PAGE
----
Over the course of thirty months, the confluence of the above mentioned trends, along with increased demand for supermarket products, supply chain volatility and price spikes has brought us to the one statistic that matters most to the grocery industry: inflation. And although inflation is a super difficult problem to fix, the math behind how it impacts every shopper’s “cash register moment” is shockingly simple.
Every working person knows that their take-home pay is quickly depleted by monthly outlays for rent, mortgage, car payments, gas, etc. After that, folks use what’s left over to put food on the table. The two-pronged problem here is that not only is inflation up in general (8.6% from May ‘21 to May ‘22), but what’s called the “Food-At-Home Index” saw 11.9% inflation in the same period. In other words, everything is way more expensive, so shoppers have less money to buy food that’s already 12% higher than it was a year ago.
Based on the above calculus, shoppers have to cut back on their purchases and stretch what they do buy for as long as possible. And eventually, that drop in demand will find its way all the way up the supply chain, impacting every one of the players that have been mentioned in this blog. For Full Truckload shipping, that means that the short-to-medium term probability of a drop in grocery loads is high.
Few can predict if or when inflation will drop. What we can say is that FTL transportation is the nerve system of the entire grocery eco-system and whether a shipper is a grower, manufacturer, packaging provider or DC operator, the attention that they pay to their FTL programs has an immediate impact on product availability and in the end, financial performance.
Given the importance of FTL shipping and the fact that rates seem to be in a constant state of flux, many industry analysts recommend that shippers remain flexible, stay tuned-in to market rates and then make rapid decisions about how loads will be moved. Historically a lot easier said than done, the good news is that Emerge facilitates and enables these activities through its Freight Procurement Platform.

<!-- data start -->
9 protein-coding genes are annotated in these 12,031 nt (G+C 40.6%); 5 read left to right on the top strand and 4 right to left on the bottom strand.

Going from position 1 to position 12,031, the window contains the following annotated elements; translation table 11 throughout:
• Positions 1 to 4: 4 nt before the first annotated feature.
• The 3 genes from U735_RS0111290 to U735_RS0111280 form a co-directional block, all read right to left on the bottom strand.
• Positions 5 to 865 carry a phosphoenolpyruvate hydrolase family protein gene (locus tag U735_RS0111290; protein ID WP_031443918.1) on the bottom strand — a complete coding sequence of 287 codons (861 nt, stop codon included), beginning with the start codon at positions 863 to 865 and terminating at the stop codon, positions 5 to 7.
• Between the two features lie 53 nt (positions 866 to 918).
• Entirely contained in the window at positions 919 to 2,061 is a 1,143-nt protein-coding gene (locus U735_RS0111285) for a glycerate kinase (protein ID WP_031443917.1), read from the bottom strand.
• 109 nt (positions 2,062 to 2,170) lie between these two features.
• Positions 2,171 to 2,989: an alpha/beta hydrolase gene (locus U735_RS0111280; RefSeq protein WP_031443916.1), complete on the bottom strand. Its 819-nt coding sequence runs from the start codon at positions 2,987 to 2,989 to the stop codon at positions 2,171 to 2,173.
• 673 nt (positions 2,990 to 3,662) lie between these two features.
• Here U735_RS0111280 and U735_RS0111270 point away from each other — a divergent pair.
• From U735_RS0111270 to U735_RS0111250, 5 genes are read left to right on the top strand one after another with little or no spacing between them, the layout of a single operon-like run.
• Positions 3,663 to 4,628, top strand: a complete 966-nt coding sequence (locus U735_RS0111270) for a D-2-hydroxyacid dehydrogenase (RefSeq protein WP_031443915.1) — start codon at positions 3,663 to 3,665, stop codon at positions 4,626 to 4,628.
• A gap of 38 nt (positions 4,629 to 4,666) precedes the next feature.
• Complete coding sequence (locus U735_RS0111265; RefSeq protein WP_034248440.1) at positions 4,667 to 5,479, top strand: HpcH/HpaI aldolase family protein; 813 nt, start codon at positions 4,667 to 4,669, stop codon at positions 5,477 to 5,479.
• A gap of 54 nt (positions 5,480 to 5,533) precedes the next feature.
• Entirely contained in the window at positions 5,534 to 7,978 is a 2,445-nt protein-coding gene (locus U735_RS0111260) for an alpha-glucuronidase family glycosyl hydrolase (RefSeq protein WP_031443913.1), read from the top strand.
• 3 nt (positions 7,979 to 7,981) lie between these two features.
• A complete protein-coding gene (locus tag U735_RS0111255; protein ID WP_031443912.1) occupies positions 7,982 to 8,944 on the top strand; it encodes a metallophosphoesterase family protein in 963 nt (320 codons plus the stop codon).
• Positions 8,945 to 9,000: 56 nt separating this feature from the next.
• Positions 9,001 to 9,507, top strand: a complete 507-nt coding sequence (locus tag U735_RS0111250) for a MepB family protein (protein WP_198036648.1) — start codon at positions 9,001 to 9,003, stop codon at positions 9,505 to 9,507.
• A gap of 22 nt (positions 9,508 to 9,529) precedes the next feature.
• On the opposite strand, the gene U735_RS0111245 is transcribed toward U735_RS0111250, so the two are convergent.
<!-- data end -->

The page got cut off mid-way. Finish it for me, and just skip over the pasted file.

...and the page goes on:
Applicable to both dry van and temperature controlled loads, Benchmarking, the latest addition to the Emerge Dynamic RFP Platform, is its lane-specific rate index. With a few keystrokes, shippers can see pricing indices for lanes around the country, thus knowing whether or not their current rates are aligned with the market. Whether a shipper is moving loads during seasonally high periods (e.g. summer cookout season) or she’s heard a rumor that “rates are coming down”, the ability to move from anecdotes about rates to the facts is indispensable.
Given the seasonality and volatility native to FTL shipping, companies need to stop conducting yearly RFPs. The fact is that market conditions change too quickly and the ink is barely dry on a one year FTL “contract” when markets change, paper rates appear and load rejections increase. By sending out shorter RFPs shippers can run multiple bids per year, thus staying 100% in tune with capacity, service and rates, all at the lane level.
Based on the speed with which shippers can gain index-based market intelligence and run multiple RFPs throughout the year, flexibility is a key outcome of using the Emerge Platform. So, whether a shipper has to supplement a private fleet with common carriers, has to manage an outsourced FTL program or is looking to move high volumes of frozen turkeys in advance of the Holidays, all the tools they need can be accessed in one location.
In the final analysis, no one knows when inflation will subside, or if things will ever, “get back to normal” at the supermarket. What we do know is that the viability of the U.S. depends on its food supply chain and that FTL trucking is what connects all of the dots across that ecosystem. And while there are certain things out of our control, Emerge is here to enable FTL moves that are a reflection of market conditions regardless of whether rates are at a peak, in a trough, or somewhere in between. Now there’s a Value Proposition that really does take the cake!
Statistical Sources: U.S. Census Bureau, U.S. Bureau of Labor Statistics, Food Marketing Institute, foodindustry.com, supermarketnews.com.